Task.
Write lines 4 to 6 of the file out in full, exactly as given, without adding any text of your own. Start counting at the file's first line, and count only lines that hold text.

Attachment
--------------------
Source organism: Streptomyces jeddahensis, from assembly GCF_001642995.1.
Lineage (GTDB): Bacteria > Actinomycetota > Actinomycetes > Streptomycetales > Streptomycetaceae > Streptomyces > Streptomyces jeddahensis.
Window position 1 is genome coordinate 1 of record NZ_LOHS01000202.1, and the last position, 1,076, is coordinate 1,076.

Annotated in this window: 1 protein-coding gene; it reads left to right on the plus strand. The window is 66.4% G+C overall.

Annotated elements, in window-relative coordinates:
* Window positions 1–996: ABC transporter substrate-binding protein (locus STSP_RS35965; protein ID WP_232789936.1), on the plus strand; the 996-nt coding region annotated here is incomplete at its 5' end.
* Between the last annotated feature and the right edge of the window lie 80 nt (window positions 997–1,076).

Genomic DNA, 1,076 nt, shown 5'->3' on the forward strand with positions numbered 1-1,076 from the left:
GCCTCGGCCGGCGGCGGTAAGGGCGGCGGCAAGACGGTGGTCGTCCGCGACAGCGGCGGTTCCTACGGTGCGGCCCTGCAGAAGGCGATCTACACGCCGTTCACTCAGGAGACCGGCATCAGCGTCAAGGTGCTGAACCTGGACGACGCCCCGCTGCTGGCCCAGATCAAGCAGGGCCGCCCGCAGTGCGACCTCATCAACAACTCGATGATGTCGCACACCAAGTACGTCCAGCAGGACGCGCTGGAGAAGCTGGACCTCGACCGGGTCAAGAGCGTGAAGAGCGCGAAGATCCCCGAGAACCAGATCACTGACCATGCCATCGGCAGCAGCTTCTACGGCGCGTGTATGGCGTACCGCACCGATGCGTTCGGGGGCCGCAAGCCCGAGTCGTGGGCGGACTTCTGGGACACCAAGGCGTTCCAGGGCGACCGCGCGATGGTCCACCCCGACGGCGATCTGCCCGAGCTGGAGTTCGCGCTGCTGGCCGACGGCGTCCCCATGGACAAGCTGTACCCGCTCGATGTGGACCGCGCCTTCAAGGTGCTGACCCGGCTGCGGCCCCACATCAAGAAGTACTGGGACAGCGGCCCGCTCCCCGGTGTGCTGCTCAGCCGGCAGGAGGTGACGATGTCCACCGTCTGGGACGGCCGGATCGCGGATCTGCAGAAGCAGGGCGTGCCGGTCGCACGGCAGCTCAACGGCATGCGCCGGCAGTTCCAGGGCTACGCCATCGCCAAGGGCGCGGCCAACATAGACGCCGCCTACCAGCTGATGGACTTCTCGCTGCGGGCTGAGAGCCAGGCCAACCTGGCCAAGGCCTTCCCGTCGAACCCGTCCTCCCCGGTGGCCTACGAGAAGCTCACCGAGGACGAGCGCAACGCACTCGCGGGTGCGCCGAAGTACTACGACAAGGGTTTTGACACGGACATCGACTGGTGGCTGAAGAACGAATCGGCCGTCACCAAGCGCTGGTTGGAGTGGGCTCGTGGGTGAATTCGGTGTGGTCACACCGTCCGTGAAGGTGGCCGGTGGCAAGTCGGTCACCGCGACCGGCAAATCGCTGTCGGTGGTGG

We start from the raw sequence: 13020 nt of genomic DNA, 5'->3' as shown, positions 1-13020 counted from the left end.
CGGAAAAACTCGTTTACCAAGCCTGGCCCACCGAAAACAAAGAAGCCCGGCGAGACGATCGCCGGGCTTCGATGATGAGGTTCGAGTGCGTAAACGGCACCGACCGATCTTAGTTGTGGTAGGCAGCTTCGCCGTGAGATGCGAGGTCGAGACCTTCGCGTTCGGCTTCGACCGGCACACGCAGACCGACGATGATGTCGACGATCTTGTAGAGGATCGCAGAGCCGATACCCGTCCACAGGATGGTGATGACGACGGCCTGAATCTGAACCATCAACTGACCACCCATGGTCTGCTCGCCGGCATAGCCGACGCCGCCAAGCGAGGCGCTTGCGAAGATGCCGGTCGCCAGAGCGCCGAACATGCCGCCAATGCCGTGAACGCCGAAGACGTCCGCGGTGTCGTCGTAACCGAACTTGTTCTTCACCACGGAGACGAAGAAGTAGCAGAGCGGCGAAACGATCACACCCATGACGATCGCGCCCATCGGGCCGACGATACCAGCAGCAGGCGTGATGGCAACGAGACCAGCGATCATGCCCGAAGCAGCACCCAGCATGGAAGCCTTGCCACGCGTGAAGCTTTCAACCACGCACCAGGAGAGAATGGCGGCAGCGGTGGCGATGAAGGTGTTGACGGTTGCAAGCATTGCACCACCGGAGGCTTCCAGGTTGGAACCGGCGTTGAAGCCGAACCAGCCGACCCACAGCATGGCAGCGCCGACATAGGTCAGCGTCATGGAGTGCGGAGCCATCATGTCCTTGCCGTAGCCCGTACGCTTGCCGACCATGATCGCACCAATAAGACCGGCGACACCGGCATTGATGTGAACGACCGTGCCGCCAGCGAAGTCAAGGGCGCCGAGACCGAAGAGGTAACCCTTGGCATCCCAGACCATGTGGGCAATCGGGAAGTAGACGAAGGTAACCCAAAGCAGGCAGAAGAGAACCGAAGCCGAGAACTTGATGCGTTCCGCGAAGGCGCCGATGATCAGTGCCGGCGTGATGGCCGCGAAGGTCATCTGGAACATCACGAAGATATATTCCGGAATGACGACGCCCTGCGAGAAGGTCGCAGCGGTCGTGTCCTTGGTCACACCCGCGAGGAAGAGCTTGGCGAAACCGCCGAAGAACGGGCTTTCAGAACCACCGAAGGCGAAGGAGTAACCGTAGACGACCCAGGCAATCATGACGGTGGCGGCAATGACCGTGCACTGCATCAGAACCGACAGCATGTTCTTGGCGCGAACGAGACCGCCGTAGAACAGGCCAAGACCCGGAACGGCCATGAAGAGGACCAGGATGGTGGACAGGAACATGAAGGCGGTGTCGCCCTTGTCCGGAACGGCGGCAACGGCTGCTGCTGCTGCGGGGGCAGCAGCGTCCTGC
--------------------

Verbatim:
Annotated in this window: 1 protein-coding gene; it reads left to right on the plus strand. The window is 66.4% G+C overall.

Annotated elements, in window-relative coordinates:
* Window positions 1–996: ABC transporter substrate-binding protein (locus STSP_RS35965; protein ID WP_232789936.1), on the plus strand; the 996-nt coding region annotated here is incomplete at its 5' end.